Perhaps authors such as Robert Wright (NonZero), Yochai Benkler (Penguin and the Leviathan), and David Amerland (What If We Had A New Value System For Goods and Services) are correct. Cooperation is our genetic makeup, our human aspiration.
Daniel Pink’s Drive: The Surprising Truth About What Motivates Us explains differences between intrinsic and extrinsic motivation. Around 30% of people are extrinsically motivated Pink explains. Extrinsically motivated people respond to Stimulus – Response rewards more than intrinsically motivated people. Extrinsic motivation requires escalating rewards.
Most capitalist systems are based on extrinsic motivation. Capitalism assumes workers ONLY work for rewards. You don’t have to read Drive to know people work for many reasons. Apply the wrong motivational approach and results suffer. When Sweden paid blood donors blood donations went down. When Sweden made a contribution in a blood donor’s name conversions and response increased. Don’t apply extrinsic motivation when people want to help (i.e. are intrinsically motivated).
Why are most marketing and sales approaches based on extrinsic motivation? Pink’s book explores reasons our motivational systems are helplessly “old school”. Great Internet marketing must motivate extrinsic and intrinsically motivated people.
Ways your Internet marketing can motivate the intrinsically motivated:
- Create authentic 360 degree marketing.
- Share everything early.
- Address 5 W’s in your marketing (Who, What, Where, When, Why).
- Create active presence in social networks.
- Develop relevant and fun email marketing.
- Listen more than you talk.
- Curate what you hear back to supporters.
- Market to WE not US and THEM.
- Recognize importance of the Hero’s Journey.
Only As Good As Your “Myths”
Hearing, “What we do is BORING,” at content marketing conferences never ceases to amaze. “Boring” used as an excuse for why a small to medium-sized business (SMB) can’t develop great content is absurd. Passion and aspirations drive behavior. A “curse of knowledge” could be the problem. In Made To Stick the Heath brothers share something most marketers know – the worst team to sell something is the one closest to it.
What you do is heroic. What you do changes the world in a measurable and important way. Do you need to get back in touch with your company’s greatness?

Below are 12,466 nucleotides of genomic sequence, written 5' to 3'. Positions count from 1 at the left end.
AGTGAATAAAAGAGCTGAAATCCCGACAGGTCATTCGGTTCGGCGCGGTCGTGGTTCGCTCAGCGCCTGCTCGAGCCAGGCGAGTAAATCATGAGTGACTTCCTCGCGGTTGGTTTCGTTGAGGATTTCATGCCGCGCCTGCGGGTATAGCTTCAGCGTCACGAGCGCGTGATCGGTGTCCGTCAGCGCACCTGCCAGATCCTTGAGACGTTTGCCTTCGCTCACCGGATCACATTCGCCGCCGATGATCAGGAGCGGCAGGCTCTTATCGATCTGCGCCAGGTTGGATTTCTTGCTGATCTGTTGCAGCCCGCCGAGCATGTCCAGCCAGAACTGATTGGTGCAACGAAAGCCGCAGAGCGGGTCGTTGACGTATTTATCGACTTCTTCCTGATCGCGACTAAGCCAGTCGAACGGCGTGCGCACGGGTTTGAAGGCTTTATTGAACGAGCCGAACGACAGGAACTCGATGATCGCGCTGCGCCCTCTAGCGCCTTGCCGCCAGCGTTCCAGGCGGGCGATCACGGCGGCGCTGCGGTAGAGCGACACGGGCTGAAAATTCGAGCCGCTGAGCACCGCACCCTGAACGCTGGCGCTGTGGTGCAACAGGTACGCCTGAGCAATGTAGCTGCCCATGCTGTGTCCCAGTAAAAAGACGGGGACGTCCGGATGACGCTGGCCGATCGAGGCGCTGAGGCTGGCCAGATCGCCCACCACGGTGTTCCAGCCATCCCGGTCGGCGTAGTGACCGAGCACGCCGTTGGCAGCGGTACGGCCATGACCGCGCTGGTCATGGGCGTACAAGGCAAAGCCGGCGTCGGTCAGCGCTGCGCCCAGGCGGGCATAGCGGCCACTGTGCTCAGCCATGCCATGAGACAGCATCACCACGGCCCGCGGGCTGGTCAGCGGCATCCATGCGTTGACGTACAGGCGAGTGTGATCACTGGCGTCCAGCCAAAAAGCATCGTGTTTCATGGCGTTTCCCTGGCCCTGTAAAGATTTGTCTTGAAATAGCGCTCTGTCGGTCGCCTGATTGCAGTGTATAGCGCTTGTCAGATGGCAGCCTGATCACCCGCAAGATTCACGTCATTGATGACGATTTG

Ways to re-discover your hero journey:
- Create a “help tell our story contest” INSIDE your company.
- Create a “help tell our story contest” OUTSIDE your company.
- Ask key customers to help reconnect with your GREATNESS.
- Hire a writer/marketer to rewrite your about page after doing some research.
- Ask customers and employees to PIN your story on Pinterest.
- Use an Online Reputation Management tool such as Radian6 and review ALL comments and beliefs about your company.
- Hire someone like my friend Mary Kay O’Connor to conduct customer interviews.
- Interview your employees.
Discover or re-discover your creation story, hero’s journey and listen carefully for the ring of truth from the social web.
Know your story AND become a great storyteller are CSFs (Critical Success Factors) for Internet Marketing. Compete different is a CSF too. Google demands content and rewards “altruism”. Google’s algorithm is based on LINKS. Links are VOTES. Google is a vote tabulation machine.
“Link Love”, sharing a link from your website, blog or social networks, might be the most altruistic act on earth.
Seth Godin, speaking at High Point University several weeks ago, shared a story. Godin told an audience of more than 400 students and Internet marketers how a Paris coffee shop is so sure their coffee is great their loyalty program encourages customers to try other Parisian coffees.
This “collaborative competition” creates a rising tide. All Parisian coffee shops will rise with the tide. Together we are stronger than alone in marketing, Google and life.
Does your company have the confidence to suggest customers try competitors? Can your company take a wider view and so become an authority?
Greatness means passion, art and commitment. Google and Godin tell us greatness happens by taking a larger view, by caring enough to create rising tides. Imagine we sit at a Paris sidewalk cafe sipping cinnamon latte spiced with nutmeg. “Want the sports section.” a fellow ex-pat asks. “Yes,” we say because yes is always the answer to such a helpful stranger.
* Godin picture from High Point University blog.